For someone who has spent much of his life in the glamorous spotlight of Hollywood, Billy Campbell is a remarkably down-to-earth guy, as well as one of the best-read human beings I know.
Campbell’s first major role was in the soap opera “Dynasty” from 1984 to 1985, and since then he’s done everything from Shakespeare to “Star Trek.”
His acting range is evident in the breadth of his roles: he’s played everything from sci-fi (he was the lead in “The Rocketeer”) to dark characters (Ted Bundy, as well as Jennifer Lopez’s abusive husband in “Enough”), and from Abraham Lincoln to various detectives, criminals and politicians (including the mayor of Seattle in the hit TV series “The Killing”). And inevitably – given what I jokingly refer to as his disgustingly good looks – he’s had his share of romantic roles too.
I met Billy in, of all far-flung places, the Cook Islands in 2010, when he stopped in at the island of Rarotonga on the tall ship, Picton Castle. The fact that a man who has been a star of TV and film would take a year out of his life to sail around the world as a humble deckhand is testament to Campbell’s grounded nature, and to his lifelong love of sailing.
We had dinner together, spent much of the time discussing books and have been friends ever since. These days he lives on a farm in Norway with his partner Anne – whom he met on another sailing expedition – and their two kids.
Campbell grew up in Virginia, and at the age of eleven was sent to a Baptist military boarding school. There, he was introduced to J.R.R. Tolkien’s “Lord of the Rings.”
“I clung desperately to every word of it,” said Campbell. “It sheltered and consoled me, it led me to be a reader and thus to every good thing in my life. It saved me.”
His English teacher at the school was the enigmatically named Breece D’J Pancake, a remarkable short story writer who took his own life at the age of 26.
No less a literary giant than Kurt Vonnegut once wrote about Pancake, “I give you my word of honor that he is merely the best writer, the most sincere writer I’ve ever read.”
Captain Pancake, as Campbell knew him, was “my usher into Middle Earth, bless him.”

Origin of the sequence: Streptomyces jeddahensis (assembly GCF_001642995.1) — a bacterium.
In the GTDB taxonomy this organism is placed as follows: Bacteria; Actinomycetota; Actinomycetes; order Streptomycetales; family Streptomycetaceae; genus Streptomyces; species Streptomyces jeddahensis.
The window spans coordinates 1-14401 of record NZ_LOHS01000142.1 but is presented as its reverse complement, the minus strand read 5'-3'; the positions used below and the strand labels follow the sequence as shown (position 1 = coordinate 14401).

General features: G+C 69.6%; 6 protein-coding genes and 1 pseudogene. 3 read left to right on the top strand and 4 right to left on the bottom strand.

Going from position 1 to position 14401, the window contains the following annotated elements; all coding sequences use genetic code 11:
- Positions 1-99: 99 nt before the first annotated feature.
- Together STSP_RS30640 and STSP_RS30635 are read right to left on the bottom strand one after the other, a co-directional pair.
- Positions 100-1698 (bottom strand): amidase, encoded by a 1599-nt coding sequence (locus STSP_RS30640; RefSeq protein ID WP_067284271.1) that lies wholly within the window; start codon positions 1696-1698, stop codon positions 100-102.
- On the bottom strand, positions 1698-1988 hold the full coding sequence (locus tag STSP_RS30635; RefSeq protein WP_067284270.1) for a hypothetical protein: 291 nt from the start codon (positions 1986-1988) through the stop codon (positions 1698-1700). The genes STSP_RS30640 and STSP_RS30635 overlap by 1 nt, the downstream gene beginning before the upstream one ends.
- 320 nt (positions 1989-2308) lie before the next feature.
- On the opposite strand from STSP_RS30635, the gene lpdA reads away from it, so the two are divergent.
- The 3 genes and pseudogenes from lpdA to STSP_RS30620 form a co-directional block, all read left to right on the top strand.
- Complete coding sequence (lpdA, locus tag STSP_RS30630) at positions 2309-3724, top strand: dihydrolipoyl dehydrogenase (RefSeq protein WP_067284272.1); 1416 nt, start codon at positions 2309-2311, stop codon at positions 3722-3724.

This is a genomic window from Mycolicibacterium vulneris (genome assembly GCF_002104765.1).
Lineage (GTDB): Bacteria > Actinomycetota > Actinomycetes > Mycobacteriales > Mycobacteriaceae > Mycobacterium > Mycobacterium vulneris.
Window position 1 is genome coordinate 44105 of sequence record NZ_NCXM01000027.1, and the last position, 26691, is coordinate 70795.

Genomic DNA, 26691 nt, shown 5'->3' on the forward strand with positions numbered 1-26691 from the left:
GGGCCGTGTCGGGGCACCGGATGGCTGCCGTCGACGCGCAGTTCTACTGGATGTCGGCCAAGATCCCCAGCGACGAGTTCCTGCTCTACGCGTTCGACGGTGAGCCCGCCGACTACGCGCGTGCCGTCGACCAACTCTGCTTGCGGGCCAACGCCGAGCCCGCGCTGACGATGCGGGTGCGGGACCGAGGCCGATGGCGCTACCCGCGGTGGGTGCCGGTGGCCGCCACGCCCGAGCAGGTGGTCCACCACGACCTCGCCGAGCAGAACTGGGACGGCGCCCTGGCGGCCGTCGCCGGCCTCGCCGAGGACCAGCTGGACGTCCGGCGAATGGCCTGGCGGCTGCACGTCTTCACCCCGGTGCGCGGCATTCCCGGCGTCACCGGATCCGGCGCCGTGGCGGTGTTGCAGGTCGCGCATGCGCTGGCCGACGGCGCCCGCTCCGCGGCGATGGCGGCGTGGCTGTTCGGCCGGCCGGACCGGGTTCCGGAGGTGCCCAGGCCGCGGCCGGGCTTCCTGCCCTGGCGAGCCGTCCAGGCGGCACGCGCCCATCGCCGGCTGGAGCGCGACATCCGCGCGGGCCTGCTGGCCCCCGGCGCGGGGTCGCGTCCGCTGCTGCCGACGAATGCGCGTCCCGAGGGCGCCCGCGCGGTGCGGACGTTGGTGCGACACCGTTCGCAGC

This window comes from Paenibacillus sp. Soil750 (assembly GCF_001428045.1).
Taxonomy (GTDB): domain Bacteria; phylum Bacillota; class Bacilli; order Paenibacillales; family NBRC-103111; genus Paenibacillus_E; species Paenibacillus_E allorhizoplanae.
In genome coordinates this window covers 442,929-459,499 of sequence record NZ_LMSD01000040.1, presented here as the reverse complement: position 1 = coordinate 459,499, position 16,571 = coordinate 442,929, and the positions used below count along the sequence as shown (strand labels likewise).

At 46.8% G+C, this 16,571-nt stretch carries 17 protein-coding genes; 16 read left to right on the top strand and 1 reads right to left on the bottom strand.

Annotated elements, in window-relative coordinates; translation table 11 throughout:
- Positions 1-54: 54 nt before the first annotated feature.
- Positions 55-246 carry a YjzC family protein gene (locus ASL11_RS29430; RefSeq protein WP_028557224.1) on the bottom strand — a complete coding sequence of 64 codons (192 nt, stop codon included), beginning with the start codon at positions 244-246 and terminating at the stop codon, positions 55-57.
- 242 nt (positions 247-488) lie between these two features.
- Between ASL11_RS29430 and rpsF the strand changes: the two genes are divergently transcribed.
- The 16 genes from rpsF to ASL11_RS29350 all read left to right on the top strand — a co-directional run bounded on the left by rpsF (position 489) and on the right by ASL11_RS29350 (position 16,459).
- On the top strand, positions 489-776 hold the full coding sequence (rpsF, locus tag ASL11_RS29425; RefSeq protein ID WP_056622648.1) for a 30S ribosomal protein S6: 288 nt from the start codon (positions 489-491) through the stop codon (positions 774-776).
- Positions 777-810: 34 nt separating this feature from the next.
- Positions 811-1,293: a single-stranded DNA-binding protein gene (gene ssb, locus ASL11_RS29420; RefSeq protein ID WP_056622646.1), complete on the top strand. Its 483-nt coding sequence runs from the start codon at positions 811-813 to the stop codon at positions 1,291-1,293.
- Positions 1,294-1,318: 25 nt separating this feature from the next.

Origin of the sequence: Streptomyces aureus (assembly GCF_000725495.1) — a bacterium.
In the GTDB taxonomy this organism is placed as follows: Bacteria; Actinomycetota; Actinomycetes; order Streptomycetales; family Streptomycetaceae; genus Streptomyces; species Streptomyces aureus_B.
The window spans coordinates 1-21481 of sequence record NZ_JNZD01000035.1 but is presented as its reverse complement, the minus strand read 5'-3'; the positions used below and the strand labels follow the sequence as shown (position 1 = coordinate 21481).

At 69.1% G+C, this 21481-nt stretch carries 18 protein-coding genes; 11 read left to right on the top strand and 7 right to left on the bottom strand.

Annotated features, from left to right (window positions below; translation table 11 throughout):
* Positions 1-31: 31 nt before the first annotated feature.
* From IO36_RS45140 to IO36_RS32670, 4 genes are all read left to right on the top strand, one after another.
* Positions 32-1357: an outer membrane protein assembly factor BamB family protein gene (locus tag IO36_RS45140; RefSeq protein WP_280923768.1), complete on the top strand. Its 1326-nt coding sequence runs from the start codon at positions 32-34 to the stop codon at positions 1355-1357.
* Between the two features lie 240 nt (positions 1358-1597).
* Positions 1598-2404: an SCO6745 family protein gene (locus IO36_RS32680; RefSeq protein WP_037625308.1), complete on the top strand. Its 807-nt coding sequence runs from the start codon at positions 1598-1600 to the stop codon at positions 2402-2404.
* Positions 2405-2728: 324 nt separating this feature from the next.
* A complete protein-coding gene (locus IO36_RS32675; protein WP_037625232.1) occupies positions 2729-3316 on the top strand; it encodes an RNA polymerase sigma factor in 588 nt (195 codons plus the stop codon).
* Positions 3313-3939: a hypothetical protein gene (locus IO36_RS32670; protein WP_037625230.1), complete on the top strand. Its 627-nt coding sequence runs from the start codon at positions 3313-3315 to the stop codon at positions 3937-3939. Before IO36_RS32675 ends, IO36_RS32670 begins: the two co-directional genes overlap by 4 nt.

When asked to name the three or four books he’d take to a desert island, Campbell – like many voracious readers – bridles (“Ridiculous exercise!”) and cheats by stacking together lots of books in anthologies. He starts by reeling off a list of books in his first collection, which is sci-fi and fantasy.
As well as Tolkien, “I’d include anything by Stanislaw Lem; all of LeGuinn and Atwood; Woolfe’s Orlando, and Seveneves by Neil Stephenson. Also Lord Dunsany, and The Machine Stops by E.M. Forster,” said Campbell. “Also I just discovered Adrian Tchaikovsky, so I’ll squeak him in. And Dune. And Peter Pan. Alas Babylon by Pat Frank. The Road. The Dog Stars.”
His second anthology is historical fiction. “Next most influential in my life are the Aubrey/Maturin novels, starting with Master and Commander… they’re why I went to sea. I ended up in thrall to a Viking shipmate,” he laughs, “Procreating like an old goat on the family farm in Norway, and all because of Patrick O’Brian.”
Others in this category include Frans Bengtsson’s The Long Ships, which Campbell describes as about “a slightly hypochondriacal Viking chieftain off a-plundering. It’s literally bloody good fun.”
“Also The Killer Angels; the Golden Mean; Blood Meridian; Welcome to Hard Times; The Inheritors.” Campbell keeps going: “The westerns of Elmore Leonard and Robert B. Parker. The Orenda. Tom Jones. Madame Bovary. Butcher’s Crossing. Okay, I’ll stop!” Then adds quickly, “Lonesome Dove! The Spy Who Came in from the Cold!”
Like me, Campbell has a mental list of books with favorite first paragraphs that turned out to be favorite books.
“If ever a teacher had done what Yuval Harari did for me in the first five short paragraphs of Sapiens,” he says, “I might actually have studied and done something with myself. From page one that book blew through me like a sustained, sparkling gust of macrocosmic perspective from the interstellar reaches of… erm, you know. So thrilling it dizzied me.”